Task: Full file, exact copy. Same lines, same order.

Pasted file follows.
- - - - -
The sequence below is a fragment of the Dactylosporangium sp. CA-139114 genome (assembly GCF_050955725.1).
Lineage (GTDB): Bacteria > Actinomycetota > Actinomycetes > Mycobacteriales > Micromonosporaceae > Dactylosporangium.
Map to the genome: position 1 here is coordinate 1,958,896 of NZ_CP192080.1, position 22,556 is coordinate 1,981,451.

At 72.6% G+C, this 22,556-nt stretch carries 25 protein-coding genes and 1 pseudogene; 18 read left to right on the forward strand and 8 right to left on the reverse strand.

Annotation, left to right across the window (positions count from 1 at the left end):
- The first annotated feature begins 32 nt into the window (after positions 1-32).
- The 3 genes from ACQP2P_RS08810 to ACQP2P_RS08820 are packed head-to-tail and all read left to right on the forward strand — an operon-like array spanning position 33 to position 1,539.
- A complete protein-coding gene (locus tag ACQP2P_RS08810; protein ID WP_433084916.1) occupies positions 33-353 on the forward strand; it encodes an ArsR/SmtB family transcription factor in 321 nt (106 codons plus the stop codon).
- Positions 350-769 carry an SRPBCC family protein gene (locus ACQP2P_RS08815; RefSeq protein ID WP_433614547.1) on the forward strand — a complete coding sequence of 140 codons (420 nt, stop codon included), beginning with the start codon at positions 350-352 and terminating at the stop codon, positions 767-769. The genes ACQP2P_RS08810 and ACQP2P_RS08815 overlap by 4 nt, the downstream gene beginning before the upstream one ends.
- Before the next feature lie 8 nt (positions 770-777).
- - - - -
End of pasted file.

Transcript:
The sequence below is a fragment of the Dactylosporangium sp. CA-139114 genome (assembly GCF_050955725.1).
Lineage (GTDB): Bacteria > Actinomycetota > Actinomycetes > Mycobacteriales > Micromonosporaceae > Dactylosporangium.
Map to the genome: position 1 here is coordinate 1,958,896 of NZ_CP192080.1, position 22,556 is coordinate 1,981,451.

At 72.6% G+C, this 22,556-nt stretch carries 25 protein-coding genes and 1 pseudogene; 18 read left to right on the forward strand and 8 right to left on the reverse strand.

Annotation, left to right across the window (positions count from 1 at the left end):
- The first annotated feature begins 32 nt into the window (after positions 1-32).
- The 3 genes from ACQP2P_RS08810 to ACQP2P_RS08820 are packed head-to-tail and all read left to right on the forward strand — an operon-like array spanning position 33 to position 1,539.
- A complete protein-coding gene (locus tag ACQP2P_RS08810; protein ID WP_433084916.1) occupies positions 33-353 on the forward strand; it encodes an ArsR/SmtB family transcription factor in 321 nt (106 codons plus the stop codon).
- Positions 350-769 carry an SRPBCC family protein gene (locus ACQP2P_RS08815; RefSeq protein ID WP_433614547.1) on the forward strand — a complete coding sequence of 140 codons (420 nt, stop codon included), beginning with the start codon at positions 350-352 and terminating at the stop codon, positions 767-769. The genes ACQP2P_RS08810 and ACQP2P_RS08815 overlap by 4 nt, the downstream gene beginning before the upstream one ends.
- Before the next feature lie 8 nt (positions 770-777).